Sunday, April 15, 2018

REVIEW: 'Silicon Valley' - Richard Outs a New Developer While Jared Plots with Big Head in 'Tech Evangelist'

HBO's Silicon Valley - Episode 5.04 "Tech Evangelist"

Attempting to woo a gaming company to PiperNet, Richard inadvertently angers a prized ally. Dinesh deals with a betrayal. In preparation for a big launch, Gavin leaves his underlings with a cryptic message. Jared gets inside information from Big Head.

It's surprising to see just how quickly Silicon Valley is moving through its plot this season. That's perhaps the benefit of having a shorter order of eight episodes this year. I don't know why the creative team only wanted to produce eight episodes this time around. It's still enough of a success for HBO to justify ordering another ten episode season. It means the conclusion of "Tech Evangelist" is the halfway point of the fifth season. It feels like the show just came back a few weeks ago and is already half over. And yet, it also means the show is more brisk this year and not dragging out its stories. Yes, it's also starting to feel more episodic in nature with Richard largely being able to focus on one issue with PiperNet at a time. It's still mostly been smooth sailing for him and the team as they are trying to get the new internet off the ground. There hasn't been a whole lot of outside tension just yet. And yet, it's shocking to note that Pied Piper is already able to discover that Jeff is the mole working for Gavin Belson and that Jian-Yang isn't the rightful heir to Erlich's estate. Those have been significant storylines this season. They are already being wrapped up which gives some sense of completion while also further indicating that things are about to become much more complicated as these stories will no doubt still have an impact on the remainder of the season. But it's also noteworthy because the resolution of the Jian-Yang story brings Big Head back into the narrative to realize that he is actually the rightful owner of that ten percent in Pied Piper. So once again, he is failing directly towards success.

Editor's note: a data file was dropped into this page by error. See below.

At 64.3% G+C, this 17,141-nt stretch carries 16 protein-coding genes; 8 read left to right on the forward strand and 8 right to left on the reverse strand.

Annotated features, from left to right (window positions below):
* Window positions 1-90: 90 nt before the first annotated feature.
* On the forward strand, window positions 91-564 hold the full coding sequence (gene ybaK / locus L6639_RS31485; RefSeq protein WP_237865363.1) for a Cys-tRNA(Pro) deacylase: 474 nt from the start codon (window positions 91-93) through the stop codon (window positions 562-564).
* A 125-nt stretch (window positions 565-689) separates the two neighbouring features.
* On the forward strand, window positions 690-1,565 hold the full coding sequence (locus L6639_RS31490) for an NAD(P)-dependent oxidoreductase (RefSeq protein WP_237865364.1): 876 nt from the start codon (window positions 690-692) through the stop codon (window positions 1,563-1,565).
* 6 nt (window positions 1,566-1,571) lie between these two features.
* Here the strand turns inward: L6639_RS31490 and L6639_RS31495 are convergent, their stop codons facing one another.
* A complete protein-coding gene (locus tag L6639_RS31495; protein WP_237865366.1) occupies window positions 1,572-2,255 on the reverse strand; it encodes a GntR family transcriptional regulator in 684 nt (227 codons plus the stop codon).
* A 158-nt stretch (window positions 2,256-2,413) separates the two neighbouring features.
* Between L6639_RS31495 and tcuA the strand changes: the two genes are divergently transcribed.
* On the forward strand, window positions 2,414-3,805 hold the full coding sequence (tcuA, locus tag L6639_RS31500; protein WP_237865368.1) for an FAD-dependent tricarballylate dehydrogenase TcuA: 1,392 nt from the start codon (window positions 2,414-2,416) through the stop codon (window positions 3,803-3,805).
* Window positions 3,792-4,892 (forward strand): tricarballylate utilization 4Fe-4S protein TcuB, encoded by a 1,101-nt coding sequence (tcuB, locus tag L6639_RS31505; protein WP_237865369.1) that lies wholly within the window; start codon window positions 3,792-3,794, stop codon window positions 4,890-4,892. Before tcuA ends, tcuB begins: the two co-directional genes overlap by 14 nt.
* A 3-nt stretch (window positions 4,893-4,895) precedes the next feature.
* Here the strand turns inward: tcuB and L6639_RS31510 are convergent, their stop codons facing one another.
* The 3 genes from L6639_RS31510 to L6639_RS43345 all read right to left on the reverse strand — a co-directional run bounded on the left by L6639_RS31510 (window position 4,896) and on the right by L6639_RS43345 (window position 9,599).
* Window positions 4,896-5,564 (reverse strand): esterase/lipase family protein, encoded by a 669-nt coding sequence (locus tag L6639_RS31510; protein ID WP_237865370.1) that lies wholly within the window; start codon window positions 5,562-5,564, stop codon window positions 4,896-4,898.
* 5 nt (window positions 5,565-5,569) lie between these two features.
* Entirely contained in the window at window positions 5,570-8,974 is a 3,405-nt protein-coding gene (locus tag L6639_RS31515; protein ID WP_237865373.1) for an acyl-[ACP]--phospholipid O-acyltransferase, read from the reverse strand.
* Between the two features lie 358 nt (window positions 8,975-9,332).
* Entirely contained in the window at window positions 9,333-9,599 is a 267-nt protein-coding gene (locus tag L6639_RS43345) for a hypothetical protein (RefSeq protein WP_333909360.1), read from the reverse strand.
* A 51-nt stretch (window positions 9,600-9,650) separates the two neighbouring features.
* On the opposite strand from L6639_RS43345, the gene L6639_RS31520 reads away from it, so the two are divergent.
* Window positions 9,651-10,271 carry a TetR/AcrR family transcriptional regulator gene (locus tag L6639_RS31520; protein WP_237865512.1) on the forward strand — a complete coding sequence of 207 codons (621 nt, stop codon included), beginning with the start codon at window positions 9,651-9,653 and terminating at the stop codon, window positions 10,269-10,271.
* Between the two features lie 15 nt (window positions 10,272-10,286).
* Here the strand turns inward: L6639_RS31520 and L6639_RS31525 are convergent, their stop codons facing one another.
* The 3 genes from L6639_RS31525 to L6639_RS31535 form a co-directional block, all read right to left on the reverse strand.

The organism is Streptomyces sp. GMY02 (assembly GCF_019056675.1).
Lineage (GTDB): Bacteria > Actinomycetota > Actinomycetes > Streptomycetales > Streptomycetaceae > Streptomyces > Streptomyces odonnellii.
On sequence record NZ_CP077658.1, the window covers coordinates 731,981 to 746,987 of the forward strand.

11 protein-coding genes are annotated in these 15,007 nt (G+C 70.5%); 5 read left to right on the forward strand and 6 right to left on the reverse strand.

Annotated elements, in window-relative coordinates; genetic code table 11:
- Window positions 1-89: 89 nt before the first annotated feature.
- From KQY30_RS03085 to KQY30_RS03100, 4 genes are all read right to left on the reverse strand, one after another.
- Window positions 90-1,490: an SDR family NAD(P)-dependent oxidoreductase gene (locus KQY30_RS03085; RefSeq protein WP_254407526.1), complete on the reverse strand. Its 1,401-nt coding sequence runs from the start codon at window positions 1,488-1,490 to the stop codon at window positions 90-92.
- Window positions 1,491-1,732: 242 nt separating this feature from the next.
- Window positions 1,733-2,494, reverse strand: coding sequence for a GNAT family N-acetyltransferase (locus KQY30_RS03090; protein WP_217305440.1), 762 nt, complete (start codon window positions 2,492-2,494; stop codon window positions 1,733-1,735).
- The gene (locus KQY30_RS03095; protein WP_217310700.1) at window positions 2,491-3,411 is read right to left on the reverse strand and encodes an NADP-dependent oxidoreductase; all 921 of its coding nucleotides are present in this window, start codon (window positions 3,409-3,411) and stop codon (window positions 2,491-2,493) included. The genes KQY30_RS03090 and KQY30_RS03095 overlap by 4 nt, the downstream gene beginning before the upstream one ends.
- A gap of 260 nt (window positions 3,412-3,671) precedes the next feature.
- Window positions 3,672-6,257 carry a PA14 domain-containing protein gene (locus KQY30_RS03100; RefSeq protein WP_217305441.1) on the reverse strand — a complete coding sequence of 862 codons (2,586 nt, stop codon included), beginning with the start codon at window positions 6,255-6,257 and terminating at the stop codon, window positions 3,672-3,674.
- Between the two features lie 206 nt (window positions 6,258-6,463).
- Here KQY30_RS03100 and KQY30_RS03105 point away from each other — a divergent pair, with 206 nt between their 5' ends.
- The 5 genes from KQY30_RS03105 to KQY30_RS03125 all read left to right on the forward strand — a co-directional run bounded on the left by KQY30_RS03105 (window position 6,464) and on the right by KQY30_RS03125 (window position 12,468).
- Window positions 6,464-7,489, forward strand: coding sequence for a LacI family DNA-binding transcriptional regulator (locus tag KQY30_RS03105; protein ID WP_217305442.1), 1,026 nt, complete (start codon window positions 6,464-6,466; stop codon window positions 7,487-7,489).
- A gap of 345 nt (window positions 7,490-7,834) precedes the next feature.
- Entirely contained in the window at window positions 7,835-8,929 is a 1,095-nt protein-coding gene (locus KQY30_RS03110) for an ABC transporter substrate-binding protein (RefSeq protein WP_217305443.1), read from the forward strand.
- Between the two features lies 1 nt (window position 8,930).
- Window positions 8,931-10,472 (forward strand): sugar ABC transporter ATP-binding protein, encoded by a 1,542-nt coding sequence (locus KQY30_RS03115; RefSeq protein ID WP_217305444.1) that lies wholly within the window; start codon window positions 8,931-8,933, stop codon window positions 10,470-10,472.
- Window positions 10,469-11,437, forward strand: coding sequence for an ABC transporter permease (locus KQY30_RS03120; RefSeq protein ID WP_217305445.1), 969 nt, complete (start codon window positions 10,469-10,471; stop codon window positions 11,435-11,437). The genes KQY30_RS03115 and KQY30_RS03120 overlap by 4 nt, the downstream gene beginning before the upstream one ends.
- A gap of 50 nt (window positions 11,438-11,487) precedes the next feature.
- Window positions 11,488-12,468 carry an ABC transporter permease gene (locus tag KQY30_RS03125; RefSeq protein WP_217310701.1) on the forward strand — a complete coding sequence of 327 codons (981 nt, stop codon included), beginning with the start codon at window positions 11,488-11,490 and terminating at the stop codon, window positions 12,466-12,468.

Of course, Jian-Yang has never come across as a smart and competent businessman. He took over the incubator and evicted everyone from Pied Piper simply because he didn't like Erlich and he saw no need to put up with the guys. He did so to finance his own projects even though collecting Erlich's estate also meant paying off all of his outstanding debts. But his grand idea was mostly to copy the codes of famous and successful companies and just put the word "new" in front of them. He sees it as the exact same strategy that Richard is doing at Pied Piper. He is inventing a new internet. Richard contests that he has a new idea to completely change the concept of the familiar technology so that it is even more user friendly. He has the code and the vision to make that a possibility. Jian-Yang just sees it as an opportunity for good publicity to copy the success of others in the hopes that people won't notice. It's criminal and it's fraud. And yet, Jian-Yang seems to be getting away with it. That character has never really worked for me. He has always just been an easy excuse for lame Asian humor from the writers. It's just been a very one-note and annoying performance. As such, it's thrilling to see him vacate the house so that Richard and the Pied Piper team can move back in. He's moved back to China to act as direct competition to PiperNet because he happened to steal a key piece of code. That's certainly ominous. But it's also not really something the show should be bothered to keep updating on moving forward. It should just be aware of that but not need it to become a huge priority because Jian-Yang doesn't really have the vision to make anything out of any of this.